I read a lot of mysteries on our recent vacation. This was one of them.
This was the second in Leon's Commissario Guido Brunetti series. Although two is not a large sample, I am very much enjoying these stories so far. Brunetti is a very likable chap and I especially enjoy his relationship with his family and the fact that the family is shown as an integral part of his life. It's not something one always finds in one's favorite fictional detectives and it gives an added resonance to the tales.
The death referred to in the title is the death of an American soldier stationed at a nearby base at Vicenza. His body is found floating in a Venetian canal. He had been stabbed and it appears that his death may have been the result of a mugging gone wrong. But Brunetti finds reasons to be skeptical of that explanation.
Sgt. Michael Foster was a public health inspector at the army base and Guido suspects that his death may somehow be related to his job. Perhaps he had uncovered problems related to public health that those in authority did not want brought to the attention of the media and the public.
Brunetti travels to Vicenza, talks to Foster's commander, who it turns out was also his lover, and his sense of uneasiness that something is very wrong with the whole situation grows. Returning to Venice, he learns from his blustering boss, Vice-Quetore Patta, that the case is to be closed and it will go into the books as a mugging gone wrong because that's what those in power want.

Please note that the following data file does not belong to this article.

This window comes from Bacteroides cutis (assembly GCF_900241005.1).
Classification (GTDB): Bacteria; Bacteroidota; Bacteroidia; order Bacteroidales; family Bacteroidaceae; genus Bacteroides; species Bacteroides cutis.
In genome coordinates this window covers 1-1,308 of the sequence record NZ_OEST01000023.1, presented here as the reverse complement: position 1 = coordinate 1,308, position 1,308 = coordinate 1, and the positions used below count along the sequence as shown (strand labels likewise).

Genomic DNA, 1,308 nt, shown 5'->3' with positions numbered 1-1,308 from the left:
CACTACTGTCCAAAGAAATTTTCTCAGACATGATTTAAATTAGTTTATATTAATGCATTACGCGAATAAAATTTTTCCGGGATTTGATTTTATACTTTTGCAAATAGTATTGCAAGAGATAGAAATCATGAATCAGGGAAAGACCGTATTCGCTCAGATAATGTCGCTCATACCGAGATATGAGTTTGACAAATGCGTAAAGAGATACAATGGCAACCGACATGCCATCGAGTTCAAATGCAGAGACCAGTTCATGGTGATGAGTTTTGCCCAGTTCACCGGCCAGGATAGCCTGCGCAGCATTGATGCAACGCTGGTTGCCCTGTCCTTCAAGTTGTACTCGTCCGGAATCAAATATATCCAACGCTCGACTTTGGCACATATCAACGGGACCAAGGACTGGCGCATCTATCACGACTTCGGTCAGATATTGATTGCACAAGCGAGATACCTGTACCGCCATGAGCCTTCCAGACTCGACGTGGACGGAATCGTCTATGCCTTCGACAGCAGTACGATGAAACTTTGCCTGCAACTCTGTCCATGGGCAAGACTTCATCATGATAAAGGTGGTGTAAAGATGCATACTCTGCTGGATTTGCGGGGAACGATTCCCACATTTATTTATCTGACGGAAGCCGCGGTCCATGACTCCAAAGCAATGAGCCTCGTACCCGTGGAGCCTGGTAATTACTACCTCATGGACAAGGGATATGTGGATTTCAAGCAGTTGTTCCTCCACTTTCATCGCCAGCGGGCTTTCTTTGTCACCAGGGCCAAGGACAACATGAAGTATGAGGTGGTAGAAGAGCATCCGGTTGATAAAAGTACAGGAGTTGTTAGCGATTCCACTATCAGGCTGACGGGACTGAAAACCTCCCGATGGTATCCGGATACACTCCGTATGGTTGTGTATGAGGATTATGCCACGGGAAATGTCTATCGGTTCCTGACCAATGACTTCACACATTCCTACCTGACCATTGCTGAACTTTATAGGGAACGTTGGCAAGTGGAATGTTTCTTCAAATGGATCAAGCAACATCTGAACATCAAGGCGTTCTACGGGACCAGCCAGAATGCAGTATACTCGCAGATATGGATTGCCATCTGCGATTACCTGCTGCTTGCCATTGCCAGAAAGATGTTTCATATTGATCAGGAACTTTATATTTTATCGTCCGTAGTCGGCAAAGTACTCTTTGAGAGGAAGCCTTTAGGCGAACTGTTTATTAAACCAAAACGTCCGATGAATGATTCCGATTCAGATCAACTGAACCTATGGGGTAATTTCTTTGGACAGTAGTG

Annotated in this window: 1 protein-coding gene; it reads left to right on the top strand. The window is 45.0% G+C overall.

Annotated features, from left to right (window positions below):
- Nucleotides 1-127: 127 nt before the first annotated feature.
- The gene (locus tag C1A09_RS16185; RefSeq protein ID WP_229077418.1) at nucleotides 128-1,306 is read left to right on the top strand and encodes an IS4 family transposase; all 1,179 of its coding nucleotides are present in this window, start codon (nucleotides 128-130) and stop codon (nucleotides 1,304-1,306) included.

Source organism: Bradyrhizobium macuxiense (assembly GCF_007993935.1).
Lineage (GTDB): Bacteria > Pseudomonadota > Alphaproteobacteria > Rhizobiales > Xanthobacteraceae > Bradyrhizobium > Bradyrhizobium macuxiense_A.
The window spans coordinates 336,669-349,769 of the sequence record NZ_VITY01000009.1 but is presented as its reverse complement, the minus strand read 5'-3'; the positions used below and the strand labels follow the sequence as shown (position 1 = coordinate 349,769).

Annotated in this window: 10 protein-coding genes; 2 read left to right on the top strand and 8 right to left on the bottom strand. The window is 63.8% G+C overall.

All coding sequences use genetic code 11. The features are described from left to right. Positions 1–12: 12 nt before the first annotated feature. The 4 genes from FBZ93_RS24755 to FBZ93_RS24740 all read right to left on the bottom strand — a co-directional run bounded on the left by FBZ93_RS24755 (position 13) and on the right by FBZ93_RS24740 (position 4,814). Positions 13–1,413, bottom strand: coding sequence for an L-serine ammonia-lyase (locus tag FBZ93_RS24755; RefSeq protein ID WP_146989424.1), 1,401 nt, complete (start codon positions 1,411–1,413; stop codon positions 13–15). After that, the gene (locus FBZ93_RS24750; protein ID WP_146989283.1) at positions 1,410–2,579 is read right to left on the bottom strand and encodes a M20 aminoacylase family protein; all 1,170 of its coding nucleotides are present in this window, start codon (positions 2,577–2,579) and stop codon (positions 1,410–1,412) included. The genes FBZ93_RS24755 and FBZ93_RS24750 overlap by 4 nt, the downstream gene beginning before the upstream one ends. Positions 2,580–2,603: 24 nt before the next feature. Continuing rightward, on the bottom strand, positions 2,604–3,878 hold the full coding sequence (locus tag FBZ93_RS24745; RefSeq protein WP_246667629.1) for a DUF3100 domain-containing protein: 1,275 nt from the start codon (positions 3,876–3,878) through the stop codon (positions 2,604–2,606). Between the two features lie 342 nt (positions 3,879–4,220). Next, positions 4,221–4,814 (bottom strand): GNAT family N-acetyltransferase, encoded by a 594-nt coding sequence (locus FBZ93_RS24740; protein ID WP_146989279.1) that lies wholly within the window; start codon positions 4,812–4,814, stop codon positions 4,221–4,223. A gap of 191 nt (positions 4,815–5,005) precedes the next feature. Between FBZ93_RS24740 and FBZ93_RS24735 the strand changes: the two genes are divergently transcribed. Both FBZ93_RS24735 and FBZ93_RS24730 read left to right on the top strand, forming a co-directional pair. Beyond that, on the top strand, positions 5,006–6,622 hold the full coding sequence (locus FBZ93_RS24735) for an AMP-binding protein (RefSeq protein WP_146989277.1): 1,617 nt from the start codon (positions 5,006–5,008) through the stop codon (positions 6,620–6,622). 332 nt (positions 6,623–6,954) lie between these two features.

Brunetti is incensed by the miscarriage of justice, even more so when he continues to follow clues and learns what it may be that Foster had uncovered: a conspiracy among the U.S. and Italian governments and the Mafia to cover up illegal dumping of toxic waste.
Then Foster's commanding officer/lover also turns up dead from an overdose. Was it suicide? Did she take her own life because she was despondent over Foster's death? Or was she killed to keep her quiet and her death made to look like suicide? Brunetti, of course, suspects the latter.
In order to get to the bottom of these events and resolve his investigation, Brunetti needs help. He calls upon his father-in-law, a wealthy and powerful man who has connections both in government and apparently in the Mafia. The father-in-law readily assists the husband of his only child. Once again the family connections in these books loom large in what seems like an accurate depiction of Italian society.
Donna Leon is especially skilled at describing the Venetian landscape - or should that be seascape? - and the Machiavellian nature of its society. She truly makes the reader see and understand how the culture has evolved and how it operates. It may not be transparent and straightforward, but it does seem to work and even though the end result may not be justice as we (or Guido Brunetti) would recognize it, a kind of equity is achieved.
My rating: 4 of 5 stars